Our bicycles have been through a lot with us.  They’ve endured frost heaves in Alaska, dust storms at Burning Man and half century rides in Santa Cruz.  That said we’ve heard from other cruisers that carry bikes and never use them, or their bikes rust out too quickly or they couldn’t imagine life without them.  We told ourselves if we don’t use the bikes during this Bahamas trip, or if we find they are a pain in the butt to deal with, then we will let them go.  This being our first bike experience I must say, I’m on the fence.  It takes time to load and unload, they take up a lot of precious storage space in our transom locker, but we really enjoy riding them.  I guess the real determining factor will be if they can withstand the harsh saltwater environment for the rest of this trip.  So far, so good.

More on our bicycles here:

A Dinghy Update

This provisioning experience let us know we 100% did the right thing by getting rid of that beast of a center console RIB that came with our boat.  Popping the benches off our dinghy is so easy and it gives us enough space to fit our bikes, loads of groceries and the two of us.

More on our dinghy here:

Keep Your Cool

I’m not sure if you noticed but I was dripping with sweat after our ride to Maxwell’s on the first day.  It may be winter but the temperatures here can be hot and humid year-round.  After wintering in Florida a couple times over the years, we knew this would be an issue so we’re prepared.  Our insulated cooler bags are durable and help keep things cool (or warm).  Paired with our awesome cooler packs, we’re good to go for most of the day. It seems ridiculous but with the heat and humidity fruits and veggies can die in just a short hour of travel.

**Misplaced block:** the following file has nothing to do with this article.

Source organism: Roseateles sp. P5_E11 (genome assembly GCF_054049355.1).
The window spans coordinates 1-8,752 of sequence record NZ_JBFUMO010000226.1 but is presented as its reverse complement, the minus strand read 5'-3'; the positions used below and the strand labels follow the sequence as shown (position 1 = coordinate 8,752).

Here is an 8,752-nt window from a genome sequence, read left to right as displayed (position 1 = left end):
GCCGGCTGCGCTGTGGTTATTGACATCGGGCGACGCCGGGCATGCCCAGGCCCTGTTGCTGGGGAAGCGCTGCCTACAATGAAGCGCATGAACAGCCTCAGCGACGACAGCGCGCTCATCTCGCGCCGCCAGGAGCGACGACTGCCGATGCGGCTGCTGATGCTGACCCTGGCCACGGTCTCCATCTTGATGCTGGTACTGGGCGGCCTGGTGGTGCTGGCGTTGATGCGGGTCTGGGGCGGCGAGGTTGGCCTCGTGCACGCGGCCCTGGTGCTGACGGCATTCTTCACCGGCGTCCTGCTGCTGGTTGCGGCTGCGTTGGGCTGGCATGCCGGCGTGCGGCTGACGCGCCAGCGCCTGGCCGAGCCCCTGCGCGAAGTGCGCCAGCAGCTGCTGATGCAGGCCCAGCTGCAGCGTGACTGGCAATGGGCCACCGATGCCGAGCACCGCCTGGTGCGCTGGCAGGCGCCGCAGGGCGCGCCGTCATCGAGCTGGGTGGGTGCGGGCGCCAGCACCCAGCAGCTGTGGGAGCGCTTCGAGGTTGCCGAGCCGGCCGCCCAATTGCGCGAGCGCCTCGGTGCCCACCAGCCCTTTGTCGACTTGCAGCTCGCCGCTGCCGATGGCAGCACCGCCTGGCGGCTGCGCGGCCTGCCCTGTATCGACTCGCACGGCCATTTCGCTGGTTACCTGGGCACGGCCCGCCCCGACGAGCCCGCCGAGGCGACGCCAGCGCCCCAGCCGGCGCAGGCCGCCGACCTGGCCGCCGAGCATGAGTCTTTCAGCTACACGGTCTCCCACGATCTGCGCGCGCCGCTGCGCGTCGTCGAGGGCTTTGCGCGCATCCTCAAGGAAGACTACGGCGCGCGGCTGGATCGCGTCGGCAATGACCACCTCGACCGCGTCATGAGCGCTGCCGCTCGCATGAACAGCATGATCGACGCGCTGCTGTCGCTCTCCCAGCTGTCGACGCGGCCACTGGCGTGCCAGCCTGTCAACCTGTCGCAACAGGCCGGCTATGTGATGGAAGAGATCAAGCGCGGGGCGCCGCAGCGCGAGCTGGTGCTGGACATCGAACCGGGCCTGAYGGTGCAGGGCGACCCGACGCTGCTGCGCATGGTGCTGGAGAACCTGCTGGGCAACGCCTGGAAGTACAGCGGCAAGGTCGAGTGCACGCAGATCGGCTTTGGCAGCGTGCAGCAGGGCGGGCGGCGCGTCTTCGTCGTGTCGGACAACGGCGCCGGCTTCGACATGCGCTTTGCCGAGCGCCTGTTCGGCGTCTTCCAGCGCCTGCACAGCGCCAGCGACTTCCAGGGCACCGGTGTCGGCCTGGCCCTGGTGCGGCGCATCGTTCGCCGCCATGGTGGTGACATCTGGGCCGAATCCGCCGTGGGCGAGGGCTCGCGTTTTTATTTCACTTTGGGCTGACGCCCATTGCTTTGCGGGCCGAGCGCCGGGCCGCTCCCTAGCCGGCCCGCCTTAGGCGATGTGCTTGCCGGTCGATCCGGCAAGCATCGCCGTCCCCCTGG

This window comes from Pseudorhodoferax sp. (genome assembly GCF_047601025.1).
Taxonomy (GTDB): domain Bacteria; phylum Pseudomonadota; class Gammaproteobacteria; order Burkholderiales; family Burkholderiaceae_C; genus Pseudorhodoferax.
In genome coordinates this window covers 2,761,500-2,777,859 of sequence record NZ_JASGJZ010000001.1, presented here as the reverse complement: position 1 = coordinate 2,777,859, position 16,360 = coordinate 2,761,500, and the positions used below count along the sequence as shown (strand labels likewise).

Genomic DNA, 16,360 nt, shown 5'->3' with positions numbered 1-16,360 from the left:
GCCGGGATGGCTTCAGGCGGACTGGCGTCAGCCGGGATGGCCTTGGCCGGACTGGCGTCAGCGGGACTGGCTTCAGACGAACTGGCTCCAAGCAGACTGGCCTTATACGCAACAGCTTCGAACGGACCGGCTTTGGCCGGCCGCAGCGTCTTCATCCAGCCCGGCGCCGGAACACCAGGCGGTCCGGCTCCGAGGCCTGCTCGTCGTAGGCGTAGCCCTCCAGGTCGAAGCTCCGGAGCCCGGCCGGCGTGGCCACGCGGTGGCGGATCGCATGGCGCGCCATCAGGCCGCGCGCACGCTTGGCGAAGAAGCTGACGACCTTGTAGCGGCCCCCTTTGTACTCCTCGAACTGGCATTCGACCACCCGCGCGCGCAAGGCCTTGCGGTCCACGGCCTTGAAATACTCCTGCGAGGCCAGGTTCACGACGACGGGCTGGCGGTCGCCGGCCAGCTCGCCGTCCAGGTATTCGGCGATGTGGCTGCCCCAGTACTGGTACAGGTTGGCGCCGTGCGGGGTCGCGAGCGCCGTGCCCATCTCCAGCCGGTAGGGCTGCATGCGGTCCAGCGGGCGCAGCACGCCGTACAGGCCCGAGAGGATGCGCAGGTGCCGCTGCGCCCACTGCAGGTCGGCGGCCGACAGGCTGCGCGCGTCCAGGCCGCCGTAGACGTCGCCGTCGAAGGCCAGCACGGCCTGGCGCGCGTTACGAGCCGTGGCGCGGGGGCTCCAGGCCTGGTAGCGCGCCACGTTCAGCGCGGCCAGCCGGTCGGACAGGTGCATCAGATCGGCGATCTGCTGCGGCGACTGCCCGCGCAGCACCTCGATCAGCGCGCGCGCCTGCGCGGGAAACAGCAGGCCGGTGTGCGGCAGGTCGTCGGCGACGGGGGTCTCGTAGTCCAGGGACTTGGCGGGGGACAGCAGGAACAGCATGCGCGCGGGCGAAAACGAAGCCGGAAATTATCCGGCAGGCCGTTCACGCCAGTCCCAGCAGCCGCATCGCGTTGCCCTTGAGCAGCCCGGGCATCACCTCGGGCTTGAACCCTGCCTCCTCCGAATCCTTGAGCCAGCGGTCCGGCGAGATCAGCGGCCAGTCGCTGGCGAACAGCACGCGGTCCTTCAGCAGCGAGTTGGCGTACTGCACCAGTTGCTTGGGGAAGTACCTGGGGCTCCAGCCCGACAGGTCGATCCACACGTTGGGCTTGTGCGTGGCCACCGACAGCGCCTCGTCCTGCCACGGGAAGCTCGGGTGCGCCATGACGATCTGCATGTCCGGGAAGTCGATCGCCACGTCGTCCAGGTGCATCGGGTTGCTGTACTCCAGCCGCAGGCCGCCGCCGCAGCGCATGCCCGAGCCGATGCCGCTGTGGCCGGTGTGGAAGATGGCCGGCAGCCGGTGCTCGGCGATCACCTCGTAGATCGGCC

More on our provisioning gear here:

Sailing Report

To see our full map with interactive pins, click here:

sailing the bahamas

Nautical Miles Sailed: No Name to Marsh Harbour 20.8 NM
Dates: November 25-28, 2016
Anchorage: Marsh Harbour – The anchorage is buzzing with boats going in and out all hours of the night.  You’ll want to light up your boat at night.  A lot of power boats don’t often look up for the mast anchor light.  We use the rechargeable Mantus snap-on lights and they easily last through the night.  It’s loud till midnight with the surrounding bars playing distorted, not-so-awesome music.  To be honest, I wouldn’t plan on staying here any longer than it takes to provision.
Cell & WiFi: Our BTC signal was good and even better with our booster on.

Other Gear Used In This Video

Cameras Used to Capture This Video: